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Skis for Whistler/Blackcomb

post #1 of 20
Thread Starter 
I'm wondering which ski I should expect to use at W/B in December. I just read an article in which the author says always use the widest ski available, and never go with a waist of less than 75 mm. I was thinking of taking the SuperMountains and the Rossi Cobras, but now I'm wondering if I shouldn't be taking just the Explosivs. Any thoughts on the subject?
post #2 of 20
I'm glad I didn't read that article otherwise I would have felt like an idiot skiing on my Rossi Bandit X's and their puny 70mm waist. Don't know how I used to ski Whistler on the 200CM GS straight skis back in the day before shaped skis. I guess I'm just good. If you have to bring just one ski, bring the ski that will suit the terrain you plan to ski most often. You can always rent a nice pair of demo skis if Whistler gets a big dump while you're there.
post #3 of 20
The tops are glaciers.... can you read potential ice? Yes I skied quite a bit out there. The conditions at WB totally run the gamut. My Omecarve 10's (waist under 70) were great out there. I just wish I had taken my GS skis too.... it get's very tiring making all those little turns down 5000 ft. of vert. I personally think one of the cross skis would be perfect. But what does and eastern skier know :}
post #4 of 20
I skied my Atomic 10EX's there, 84cm waist. There were times when I wish I had my Volkl G3's. I think something between 70 and 80 would be enough for your trip in December. Enjoy it, it's an awesome place. If it's going to dump go rent some thing fat.
post #5 of 20
Quote:
Originally Posted by Colossus178
I'm wondering which ski I should expect to use at W/B in December. I just read an article in which the author says always use the widest ski available, and never go with a waist of less than 75 mm. I was thinking of taking the SuperMountains and the Rossi Cobras, but now I'm wondering if I shouldn't be taking just the Explosivs. Any thoughts on the subject?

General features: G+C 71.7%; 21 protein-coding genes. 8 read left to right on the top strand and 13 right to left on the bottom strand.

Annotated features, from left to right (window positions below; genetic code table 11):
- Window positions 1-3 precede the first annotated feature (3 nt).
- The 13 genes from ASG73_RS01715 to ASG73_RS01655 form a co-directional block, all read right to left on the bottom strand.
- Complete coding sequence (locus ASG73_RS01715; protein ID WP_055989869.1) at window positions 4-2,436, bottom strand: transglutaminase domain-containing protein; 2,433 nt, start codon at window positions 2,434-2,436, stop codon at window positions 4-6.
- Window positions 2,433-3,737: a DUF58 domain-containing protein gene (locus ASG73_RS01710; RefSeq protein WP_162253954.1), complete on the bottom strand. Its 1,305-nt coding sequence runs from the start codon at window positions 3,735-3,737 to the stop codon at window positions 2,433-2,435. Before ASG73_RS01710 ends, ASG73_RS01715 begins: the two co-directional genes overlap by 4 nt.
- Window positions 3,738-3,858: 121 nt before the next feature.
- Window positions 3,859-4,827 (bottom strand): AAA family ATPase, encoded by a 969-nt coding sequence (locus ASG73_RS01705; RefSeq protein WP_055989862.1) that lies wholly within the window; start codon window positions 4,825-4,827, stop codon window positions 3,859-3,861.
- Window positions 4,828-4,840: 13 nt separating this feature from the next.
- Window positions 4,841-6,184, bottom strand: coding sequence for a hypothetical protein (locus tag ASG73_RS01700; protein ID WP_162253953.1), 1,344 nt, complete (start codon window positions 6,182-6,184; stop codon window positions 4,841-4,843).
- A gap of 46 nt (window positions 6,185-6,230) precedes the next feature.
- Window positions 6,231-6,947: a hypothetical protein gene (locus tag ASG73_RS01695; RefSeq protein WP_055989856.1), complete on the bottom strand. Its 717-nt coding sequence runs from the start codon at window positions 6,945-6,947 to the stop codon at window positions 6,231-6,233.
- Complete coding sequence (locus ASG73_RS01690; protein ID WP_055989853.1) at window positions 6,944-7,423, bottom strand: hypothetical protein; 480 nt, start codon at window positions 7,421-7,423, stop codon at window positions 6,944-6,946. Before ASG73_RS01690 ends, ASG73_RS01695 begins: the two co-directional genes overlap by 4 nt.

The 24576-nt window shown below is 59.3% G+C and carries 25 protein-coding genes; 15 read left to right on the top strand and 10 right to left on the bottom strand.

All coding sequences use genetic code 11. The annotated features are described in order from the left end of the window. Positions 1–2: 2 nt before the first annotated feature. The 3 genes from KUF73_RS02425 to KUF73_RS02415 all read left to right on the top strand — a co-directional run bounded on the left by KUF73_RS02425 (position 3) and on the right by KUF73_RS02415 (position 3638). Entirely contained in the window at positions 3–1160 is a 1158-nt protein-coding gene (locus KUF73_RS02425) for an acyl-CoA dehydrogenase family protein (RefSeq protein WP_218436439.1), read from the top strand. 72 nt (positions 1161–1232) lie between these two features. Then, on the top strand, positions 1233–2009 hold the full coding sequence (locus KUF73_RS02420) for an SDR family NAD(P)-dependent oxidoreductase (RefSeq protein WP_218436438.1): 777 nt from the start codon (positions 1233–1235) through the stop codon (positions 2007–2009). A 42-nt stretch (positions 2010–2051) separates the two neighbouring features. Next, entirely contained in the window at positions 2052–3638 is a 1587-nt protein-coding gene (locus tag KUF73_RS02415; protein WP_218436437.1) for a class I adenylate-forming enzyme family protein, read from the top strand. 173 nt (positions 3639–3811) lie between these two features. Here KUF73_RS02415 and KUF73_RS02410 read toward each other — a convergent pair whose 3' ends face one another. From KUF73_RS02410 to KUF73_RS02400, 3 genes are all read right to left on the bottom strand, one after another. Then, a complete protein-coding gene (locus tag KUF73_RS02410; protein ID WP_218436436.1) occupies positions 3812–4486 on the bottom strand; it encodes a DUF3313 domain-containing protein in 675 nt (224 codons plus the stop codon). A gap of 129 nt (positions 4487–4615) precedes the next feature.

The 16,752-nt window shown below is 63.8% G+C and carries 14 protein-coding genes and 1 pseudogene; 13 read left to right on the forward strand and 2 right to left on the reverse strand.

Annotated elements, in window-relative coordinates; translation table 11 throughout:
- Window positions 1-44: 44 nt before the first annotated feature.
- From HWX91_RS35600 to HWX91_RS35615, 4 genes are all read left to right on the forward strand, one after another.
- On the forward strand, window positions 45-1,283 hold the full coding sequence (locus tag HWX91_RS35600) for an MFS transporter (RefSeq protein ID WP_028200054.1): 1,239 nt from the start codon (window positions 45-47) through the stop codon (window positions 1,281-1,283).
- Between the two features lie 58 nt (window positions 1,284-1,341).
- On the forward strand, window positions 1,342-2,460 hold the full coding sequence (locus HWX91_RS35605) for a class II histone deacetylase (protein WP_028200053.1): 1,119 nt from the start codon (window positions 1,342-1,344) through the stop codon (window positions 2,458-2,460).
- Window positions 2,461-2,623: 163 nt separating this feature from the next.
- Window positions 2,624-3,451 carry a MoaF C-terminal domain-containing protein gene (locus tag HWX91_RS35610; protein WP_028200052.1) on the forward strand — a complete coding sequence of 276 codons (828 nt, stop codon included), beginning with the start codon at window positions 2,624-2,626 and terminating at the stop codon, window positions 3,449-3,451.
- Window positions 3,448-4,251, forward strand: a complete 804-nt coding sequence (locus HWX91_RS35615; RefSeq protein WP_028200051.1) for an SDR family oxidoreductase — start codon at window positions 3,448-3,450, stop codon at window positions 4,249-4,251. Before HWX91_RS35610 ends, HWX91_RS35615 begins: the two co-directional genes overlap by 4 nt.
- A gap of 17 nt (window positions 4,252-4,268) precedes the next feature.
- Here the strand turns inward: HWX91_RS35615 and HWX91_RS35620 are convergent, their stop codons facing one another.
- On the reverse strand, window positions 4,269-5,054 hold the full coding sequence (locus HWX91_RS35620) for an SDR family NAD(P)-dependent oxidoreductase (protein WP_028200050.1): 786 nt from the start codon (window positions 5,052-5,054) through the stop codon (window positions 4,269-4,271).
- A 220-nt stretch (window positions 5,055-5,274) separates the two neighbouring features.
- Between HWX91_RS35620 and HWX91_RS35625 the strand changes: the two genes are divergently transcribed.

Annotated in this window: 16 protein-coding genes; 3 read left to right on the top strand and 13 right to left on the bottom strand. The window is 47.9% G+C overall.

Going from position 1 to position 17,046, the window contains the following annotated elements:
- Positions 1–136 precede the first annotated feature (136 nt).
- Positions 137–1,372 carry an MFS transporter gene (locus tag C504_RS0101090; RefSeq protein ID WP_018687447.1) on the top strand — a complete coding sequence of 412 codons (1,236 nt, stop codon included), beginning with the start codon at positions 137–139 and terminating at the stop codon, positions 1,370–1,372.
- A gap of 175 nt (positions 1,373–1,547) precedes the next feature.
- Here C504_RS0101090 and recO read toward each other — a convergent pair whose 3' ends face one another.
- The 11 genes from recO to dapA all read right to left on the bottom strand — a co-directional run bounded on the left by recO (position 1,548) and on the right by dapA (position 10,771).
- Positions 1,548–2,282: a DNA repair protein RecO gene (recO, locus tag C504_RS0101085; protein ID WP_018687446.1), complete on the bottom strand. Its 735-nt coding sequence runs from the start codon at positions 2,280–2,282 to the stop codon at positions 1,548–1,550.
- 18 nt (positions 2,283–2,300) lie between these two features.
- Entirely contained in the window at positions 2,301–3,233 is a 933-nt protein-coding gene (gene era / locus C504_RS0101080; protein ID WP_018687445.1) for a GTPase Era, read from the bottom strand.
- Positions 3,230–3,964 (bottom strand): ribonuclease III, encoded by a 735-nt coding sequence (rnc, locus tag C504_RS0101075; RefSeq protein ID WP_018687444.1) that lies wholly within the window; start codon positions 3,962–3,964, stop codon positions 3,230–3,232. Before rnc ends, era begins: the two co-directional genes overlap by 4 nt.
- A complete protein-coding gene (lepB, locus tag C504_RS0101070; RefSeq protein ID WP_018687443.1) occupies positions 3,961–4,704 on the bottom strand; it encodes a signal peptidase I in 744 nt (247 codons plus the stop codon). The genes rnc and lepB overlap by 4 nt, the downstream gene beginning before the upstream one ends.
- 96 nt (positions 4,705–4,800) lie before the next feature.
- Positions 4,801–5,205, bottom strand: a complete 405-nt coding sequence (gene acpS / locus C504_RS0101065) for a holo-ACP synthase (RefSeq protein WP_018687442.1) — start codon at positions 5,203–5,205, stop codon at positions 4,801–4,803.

I think a 74 mm all mountain ski would be perfect at that time of the year (or any time), providing you don't need a powder ski to ski fresh snow. Agree with others that you can experience a wide variety of conditions at W/B at any time of the year. If you were just taking one pair of the above mentioned...my vote would be for the "Supermountains". I've never skied W/B with anything above a 74mm...I have skied narrower waisted skis there and had a blast...of course I didn't know any better at the time...have fun!

powsniffr
post #6 of 20

70mm is great

I've skied there on 200cm Salomon straight skis, and 70mm Volkls in total dumps, and when both hills are skied out. 75mm might be the best compromise, and 85 would be great in a dump, but it's all good.

If it's bony, with 70mm then you're fine on the runs, and quicker in the trees. If it dumps, then you're still fine, but (as said above) you can demo something fatter if it dumps. All that being said, I wouldn't want to be on 65mm carvers...
post #7 of 20
Go fat. I was there for 8 days last March when conditions were hardpacked and pretty crappy except for one day. 6 days I rode a ski that is 95mm underfoot and on the day it snowed I was ony my Spatulas (125mm underfoot). I ski 50-60 days a year on the east coast, and my everyday ski is 90mm underfoot. I can't imagine skiing anything less than 85mm underfoot at W/B.
post #8 of 20
Quote:
Originally Posted by Max Capacity
There were times when I wish I had my Volkl G3's.
I took my G3's when I went and they perfect. Granted there were no major dumps, but 70mm was a good all around size.

: : :
post #9 of 20
What's the point of comprimising? I've been travelling out there for the pas 12 years or so. Each year my skis get bigger and I never seem to miss the old ones.

Last year I alternated between G4's and Gotamas (about 35 days total). This year my alternates will have waists of 99 and 120.

Not that I didn't have a blast on anything I skied out there, just more fun on the wider skis.
post #10 of 20
You didn't say where you would be spending most of your time (groomers, bowls, glades...). A 75mm waist ski at least as others have said, but fatter is better. Last year I spent most of the time on my PR's up there skiing the glades. And I'd pull out the Atomic SL9's for the icy hardpack days.

This year I expect to be spending most of my time up there on the B3's (fatter is better ).